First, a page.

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Monday, February 17, 2014

the typewriter was erupting



"I saw at once that the typewriter was erupting. The old green Smith-Corona typewriter on the table was exploding with fire and ash. Showers of sparks shot out of its caldera - the dark hollow in which the keys lie. Smoke and cinders poured out, noises exploded and spattered, black dense smoke rose up, and a wild, deep fire lighted the whole thing. It shot sparks." 


- Annie Dillard in The Writing Life 


Many of you will be familiar with this passage by Annie Dillard. Many of you will have her book on your shelf. Mine is hardcover, and I bought it when it first came out, 1989.

She talks about cleaning the typewriter after its volcanic eruption. And then says, "I have had no trouble with it since. Of course, now I know it can happen."





These days, our computers crash, our hard drives buckle. Our keyboards start to stick and a key or two will resist. You'll remember that my computer crashed this past summer, and at the same time I developed Bell's Palsy. I can't help but read things into that time.

But, The Writing Life.

The book is a good one, and still useful to anyone embarking on the writing life. It doesn't, of course, tell the whole story. I often think there should be a book for emerging writers with a chapter written by an accountant, telling them how to best parcel out their meagre funds, how to stay out of debt, how to save for those times when you have little money but much to say. A chapter on your second career and how to manage that, how to make it work with the writing.

The things books on the writing life don't tell you are innumerable. They don't tell you about all the waiting you will do. They don't tell you how long your work will sit in slush piles. Once in a while you will get the courage to write an editor and ask how your work is doing in aforementioned slush pile. Sometimes you will hear, oh, I didn't know your work was in the pile, or it was misplaced, or oh, we were just about to send you a rejection slip. Books on the writing life don't tell you that it's possible to be simultaneously waiting for 6 different things at once, and that you will never not be waiting on some news. They don't tell you how all this waiting will affect your nervous system. How unnerved you will become.

Books on the writing life don't tell you how over time you begin to understand how crazy some people think you are for continuing to write since you barely begin to break even on the enterprise most years. The books don't tell you how tired you become of trying to explain yourself. And that you stop explaining yourself. When you're young and dreaming of your literary career you don't factor in the days when you're so tired you could be in another realm, when you feel like mud. You don't factor in the perimenopause and the way you will have to squish your writing time, your writing self, into one part of the week, and the rest of the week you will inhabit other roles sometimes forgetting you even have a writing self.

You won't know how few free days you will actually have and you don't know about so many of the impediments, the obstacles you will face, not to mention you won't know how doubt operates on you over time. You won't know the strange way critical reception or lack thereof will alter your path. In fact, all the odd, small yeses and nos - how each little move changes this or that. The garden of forking paths, obviously. Illnesses will come into play, your own perhaps, heaven forbid, and the illnesses and needs of others.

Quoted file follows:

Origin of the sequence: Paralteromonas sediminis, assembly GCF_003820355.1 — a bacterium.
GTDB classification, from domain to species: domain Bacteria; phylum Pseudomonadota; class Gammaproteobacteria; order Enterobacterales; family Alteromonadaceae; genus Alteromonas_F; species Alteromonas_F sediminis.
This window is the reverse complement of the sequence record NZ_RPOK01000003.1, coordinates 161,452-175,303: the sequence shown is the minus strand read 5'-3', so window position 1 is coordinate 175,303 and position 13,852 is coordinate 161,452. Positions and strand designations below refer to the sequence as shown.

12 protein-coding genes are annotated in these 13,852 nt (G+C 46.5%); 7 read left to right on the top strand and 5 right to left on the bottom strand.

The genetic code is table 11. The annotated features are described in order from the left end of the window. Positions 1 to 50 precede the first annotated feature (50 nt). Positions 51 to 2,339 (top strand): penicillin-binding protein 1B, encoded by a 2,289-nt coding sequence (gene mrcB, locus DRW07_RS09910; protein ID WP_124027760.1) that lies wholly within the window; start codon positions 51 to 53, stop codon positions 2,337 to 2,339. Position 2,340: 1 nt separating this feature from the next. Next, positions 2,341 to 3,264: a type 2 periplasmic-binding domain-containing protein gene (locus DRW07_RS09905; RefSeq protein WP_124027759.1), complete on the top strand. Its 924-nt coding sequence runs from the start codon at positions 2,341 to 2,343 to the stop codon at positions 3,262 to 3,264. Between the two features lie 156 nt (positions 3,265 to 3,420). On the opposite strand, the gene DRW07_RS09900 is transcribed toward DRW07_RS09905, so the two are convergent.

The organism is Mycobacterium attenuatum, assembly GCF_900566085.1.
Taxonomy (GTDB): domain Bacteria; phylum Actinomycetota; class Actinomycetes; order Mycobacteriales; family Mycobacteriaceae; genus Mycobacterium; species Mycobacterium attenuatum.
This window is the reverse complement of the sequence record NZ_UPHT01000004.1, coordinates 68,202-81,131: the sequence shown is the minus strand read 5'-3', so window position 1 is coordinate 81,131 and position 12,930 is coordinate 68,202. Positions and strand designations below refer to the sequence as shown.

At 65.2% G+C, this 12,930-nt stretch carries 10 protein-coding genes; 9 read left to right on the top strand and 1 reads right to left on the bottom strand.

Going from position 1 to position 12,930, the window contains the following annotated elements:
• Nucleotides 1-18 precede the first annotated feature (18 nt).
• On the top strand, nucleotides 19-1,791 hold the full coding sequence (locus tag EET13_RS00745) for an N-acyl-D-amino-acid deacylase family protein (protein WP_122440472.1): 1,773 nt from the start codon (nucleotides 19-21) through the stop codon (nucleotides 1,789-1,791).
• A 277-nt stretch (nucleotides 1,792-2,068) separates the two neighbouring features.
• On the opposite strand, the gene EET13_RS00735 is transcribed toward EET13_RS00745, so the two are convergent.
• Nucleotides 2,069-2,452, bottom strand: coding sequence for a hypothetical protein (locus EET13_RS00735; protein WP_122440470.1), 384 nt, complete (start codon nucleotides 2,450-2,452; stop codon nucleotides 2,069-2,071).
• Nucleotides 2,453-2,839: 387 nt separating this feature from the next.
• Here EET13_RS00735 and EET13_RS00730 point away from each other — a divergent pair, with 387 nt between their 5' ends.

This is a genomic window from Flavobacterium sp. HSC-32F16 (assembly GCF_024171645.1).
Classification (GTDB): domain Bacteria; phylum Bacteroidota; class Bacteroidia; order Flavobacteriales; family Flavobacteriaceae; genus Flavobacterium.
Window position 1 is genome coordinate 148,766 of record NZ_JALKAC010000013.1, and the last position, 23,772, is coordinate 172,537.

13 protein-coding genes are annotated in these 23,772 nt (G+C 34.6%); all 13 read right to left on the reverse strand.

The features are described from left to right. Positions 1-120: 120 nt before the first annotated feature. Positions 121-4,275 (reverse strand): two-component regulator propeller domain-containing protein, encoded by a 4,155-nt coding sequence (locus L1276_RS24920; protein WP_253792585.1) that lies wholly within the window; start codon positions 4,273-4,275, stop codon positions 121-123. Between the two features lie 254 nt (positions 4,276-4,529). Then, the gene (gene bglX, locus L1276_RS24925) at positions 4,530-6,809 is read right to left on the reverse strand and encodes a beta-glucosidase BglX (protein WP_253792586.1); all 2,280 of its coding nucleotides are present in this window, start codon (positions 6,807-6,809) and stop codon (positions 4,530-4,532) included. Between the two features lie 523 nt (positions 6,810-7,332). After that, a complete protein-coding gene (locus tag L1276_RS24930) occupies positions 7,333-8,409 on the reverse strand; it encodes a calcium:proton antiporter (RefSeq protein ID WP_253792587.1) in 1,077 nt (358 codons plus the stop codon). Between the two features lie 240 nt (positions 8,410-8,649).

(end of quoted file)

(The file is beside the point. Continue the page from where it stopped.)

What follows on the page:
Books on the writing life rarely tell you how odd you're going to become, if you happen to be able to stick with it for long enough. How off kilter the so-called ordinary life will start to seem and how all you want to do is bury yourself in the writing life but how unlikely that is to happen. How you will spend a lot of time and energy, indeed, trying to appear normal. You will become more eccentric. Maybe anti-social. Books on the writing life should remind you to take acting lessons, so that you can move between realms more easily.

We are reading, and also writing, Dillard says, "in hope of beauty laid bare, life heightened and its deepest mystery probed..." This is the truth of it.

Did I mention? you will also forget to breathe some days.

Buy yourself some roses and put them on your desk to remind yourself.

This will work for a time.







4 comments:

  1. I do have the book on my shelf and thank you for reminding me to insert it into the queue of books waiting for me on my bedside table.....time to read Annie again. LOVE the photos! I remember when I did all my writing on an old Underwood and then upgraded to an electric typewriter. I thought I was so styling. But nothing matches the joy of a computer with which I now cannot live.

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  2. I admire the courage you must have to follow your own calling, your unique quest for truth. I think, sometimes, that the sacrifices demanded by following the creative path, the constant testing of the self, are both the best and the worst of it. But of course, those are just my thoughts about it. Congratulations on the upcoming book, I look forward to reading it. Will you have a photography book too? I do hope so.

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  3. Oh, Shawna, I am not a writer, just a lover of poetry and writing. I am so grateful for all of those sacrifices that you and your sister/brother writers make daily throughout your lives.

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  4. Thank you all for visiting and the nice and encouraging words.

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